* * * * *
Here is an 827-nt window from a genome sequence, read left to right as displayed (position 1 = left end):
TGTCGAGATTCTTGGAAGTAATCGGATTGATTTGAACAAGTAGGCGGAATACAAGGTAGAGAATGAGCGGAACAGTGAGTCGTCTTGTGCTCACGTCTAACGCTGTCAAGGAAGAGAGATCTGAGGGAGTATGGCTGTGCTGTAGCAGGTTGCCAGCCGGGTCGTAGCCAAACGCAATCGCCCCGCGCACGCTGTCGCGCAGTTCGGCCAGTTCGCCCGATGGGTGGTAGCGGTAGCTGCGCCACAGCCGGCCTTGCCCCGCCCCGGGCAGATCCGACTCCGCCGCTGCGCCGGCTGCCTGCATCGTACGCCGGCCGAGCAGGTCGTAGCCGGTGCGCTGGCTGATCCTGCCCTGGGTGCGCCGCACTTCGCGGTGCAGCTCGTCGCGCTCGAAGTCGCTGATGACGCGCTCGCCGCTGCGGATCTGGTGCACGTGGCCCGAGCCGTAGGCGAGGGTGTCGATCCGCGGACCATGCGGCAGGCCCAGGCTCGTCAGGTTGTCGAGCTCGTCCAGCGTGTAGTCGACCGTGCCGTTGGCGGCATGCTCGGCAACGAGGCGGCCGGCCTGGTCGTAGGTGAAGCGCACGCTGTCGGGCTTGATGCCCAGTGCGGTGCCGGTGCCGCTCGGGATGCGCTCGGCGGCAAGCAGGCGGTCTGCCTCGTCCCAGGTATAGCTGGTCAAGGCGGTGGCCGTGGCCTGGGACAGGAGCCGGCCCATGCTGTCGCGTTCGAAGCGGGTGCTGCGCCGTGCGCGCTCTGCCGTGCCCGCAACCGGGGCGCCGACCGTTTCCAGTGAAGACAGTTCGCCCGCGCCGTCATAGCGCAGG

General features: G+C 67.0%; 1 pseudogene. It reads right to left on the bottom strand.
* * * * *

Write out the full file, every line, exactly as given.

Here is an 827-nt window from a genome sequence, read left to right as displayed (position 1 = left end):
TGTCGAGATTCTTGGAAGTAATCGGATTGATTTGAACAAGTAGGCGGAATACAAGGTAGAGAATGAGCGGAACAGTGAGTCGTCTTGTGCTCACGTCTAACGCTGTCAAGGAAGAGAGATCTGAGGGAGTATGGCTGTGCTGTAGCAGGTTGCCAGCCGGGTCGTAGCCAAACGCAATCGCCCCGCGCACGCTGTCGCGCAGTTCGGCCAGTTCGCCCGATGGGTGGTAGCGGTAGCTGCGCCACAGCCGGCCTTGCCCCGCCCCGGGCAGATCCGACTCCGCCGCTGCGCCGGCTGCCTGCATCGTACGCCGGCCGAGCAGGTCGTAGCCGGTGCGCTGGCTGATCCTGCCCTGGGTGCGCCGCACTTCGCGGTGCAGCTCGTCGCGCTCGAAGTCGCTGATGACGCGCTCGCCGCTGCGGATCTGGTGCACGTGGCCCGAGCCGTAGGCGAGGGTGTCGATCCGCGGACCATGCGGCAGGCCCAGGCTCGTCAGGTTGTCGAGCTCGTCCAGCGTGTAGTCGACCGTGCCGTTGGCGGCATGCTCGGCAACGAGGCGGCCGGCCTGGTCGTAGGTGAAGCGCACGCTGTCGGGCTTGATGCCCAGTGCGGTGCCGGTGCCGCTCGGGATGCGCTCGGCGGCAAGCAGGCGGTCTGCCTCGTCCCAGGTATAGCTGGTCAAGGCGGTGGCCGTGGCCTGGGACAGGAGCCGGCCCATGCTGTCGCGTTCGAAGCGGGTGCTGCGCCGTGCGCGCTCTGCCGTGCCCGCAACCGGGGCGCCGACCGTTTCCAGTGAAGACAGTTCGCCCGCGCCGTCATAGCGCAGG

General features: G+C 67.0%; 1 pseudogene. It reads right to left on the bottom strand.